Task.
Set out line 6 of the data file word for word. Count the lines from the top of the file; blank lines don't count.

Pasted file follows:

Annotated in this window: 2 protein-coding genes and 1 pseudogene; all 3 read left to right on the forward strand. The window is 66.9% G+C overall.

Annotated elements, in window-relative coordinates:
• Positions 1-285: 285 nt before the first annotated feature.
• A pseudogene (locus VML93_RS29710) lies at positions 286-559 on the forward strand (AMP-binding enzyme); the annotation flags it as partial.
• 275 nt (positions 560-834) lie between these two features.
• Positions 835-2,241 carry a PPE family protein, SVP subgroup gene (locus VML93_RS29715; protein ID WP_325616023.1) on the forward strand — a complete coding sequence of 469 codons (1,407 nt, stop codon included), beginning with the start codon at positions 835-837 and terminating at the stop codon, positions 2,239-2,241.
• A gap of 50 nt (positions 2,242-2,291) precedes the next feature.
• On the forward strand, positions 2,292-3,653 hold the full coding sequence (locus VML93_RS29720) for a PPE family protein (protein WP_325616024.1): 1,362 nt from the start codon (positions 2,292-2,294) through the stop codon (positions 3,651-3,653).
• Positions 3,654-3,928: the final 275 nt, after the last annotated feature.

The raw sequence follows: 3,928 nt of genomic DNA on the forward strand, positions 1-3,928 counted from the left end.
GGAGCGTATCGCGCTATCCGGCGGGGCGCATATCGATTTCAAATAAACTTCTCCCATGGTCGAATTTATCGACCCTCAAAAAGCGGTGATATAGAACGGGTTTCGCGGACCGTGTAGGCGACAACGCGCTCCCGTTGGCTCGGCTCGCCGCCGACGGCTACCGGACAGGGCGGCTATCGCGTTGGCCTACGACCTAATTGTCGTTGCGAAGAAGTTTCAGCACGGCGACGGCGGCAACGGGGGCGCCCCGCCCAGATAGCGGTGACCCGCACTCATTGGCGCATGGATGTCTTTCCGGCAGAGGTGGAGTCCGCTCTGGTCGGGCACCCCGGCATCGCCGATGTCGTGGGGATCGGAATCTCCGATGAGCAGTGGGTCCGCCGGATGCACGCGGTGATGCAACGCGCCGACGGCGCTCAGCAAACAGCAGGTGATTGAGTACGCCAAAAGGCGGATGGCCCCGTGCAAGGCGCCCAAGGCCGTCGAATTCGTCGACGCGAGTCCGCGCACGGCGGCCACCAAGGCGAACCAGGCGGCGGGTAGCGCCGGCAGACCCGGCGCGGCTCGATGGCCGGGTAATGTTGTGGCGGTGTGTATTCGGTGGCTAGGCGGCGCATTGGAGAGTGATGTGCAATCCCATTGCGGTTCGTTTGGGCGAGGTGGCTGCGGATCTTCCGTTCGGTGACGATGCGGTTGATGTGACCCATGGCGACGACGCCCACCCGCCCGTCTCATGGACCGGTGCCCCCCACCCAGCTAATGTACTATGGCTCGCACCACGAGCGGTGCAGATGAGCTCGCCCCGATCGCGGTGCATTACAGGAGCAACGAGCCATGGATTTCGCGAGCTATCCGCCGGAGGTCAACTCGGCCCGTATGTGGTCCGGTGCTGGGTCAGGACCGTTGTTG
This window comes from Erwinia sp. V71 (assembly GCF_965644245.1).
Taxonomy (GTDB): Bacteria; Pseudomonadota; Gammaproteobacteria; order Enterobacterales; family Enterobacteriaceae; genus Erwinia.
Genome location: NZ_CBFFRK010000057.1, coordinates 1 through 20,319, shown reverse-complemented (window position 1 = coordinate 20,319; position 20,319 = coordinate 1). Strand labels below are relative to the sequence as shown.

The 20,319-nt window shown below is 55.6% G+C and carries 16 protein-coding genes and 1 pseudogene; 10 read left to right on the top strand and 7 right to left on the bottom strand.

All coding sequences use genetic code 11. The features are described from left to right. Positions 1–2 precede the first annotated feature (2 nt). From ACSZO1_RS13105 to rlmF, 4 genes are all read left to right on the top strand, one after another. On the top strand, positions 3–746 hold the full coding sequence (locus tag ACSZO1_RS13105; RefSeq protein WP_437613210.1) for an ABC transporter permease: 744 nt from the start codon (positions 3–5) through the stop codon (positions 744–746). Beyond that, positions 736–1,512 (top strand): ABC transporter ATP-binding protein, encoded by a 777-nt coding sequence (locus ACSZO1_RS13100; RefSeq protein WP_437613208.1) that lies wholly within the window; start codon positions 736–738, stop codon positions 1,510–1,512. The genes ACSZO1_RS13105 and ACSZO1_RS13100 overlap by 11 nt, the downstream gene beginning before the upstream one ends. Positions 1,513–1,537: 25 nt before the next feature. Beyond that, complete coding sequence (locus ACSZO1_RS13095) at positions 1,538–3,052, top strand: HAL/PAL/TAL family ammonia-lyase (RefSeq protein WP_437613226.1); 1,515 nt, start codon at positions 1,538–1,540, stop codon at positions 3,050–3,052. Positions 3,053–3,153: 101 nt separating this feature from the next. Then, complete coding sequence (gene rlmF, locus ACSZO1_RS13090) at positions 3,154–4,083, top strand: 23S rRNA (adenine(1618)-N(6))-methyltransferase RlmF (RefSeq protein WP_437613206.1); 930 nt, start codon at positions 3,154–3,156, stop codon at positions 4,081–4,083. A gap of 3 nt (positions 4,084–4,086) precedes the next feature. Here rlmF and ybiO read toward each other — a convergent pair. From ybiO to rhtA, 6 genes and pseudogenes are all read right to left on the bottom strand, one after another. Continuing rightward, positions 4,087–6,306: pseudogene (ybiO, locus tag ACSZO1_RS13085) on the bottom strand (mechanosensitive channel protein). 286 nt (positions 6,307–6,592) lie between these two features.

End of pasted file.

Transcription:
• Positions 835-2,241 carry a PPE family protein, SVP subgroup gene (locus VML93_RS29715; protein ID WP_325616023.1) on the forward strand — a complete coding sequence of 469 codons (1,407 nt, stop codon included), beginning with the start codon at positions 835-837 and terminating at the stop codon, positions 2,239-2,241.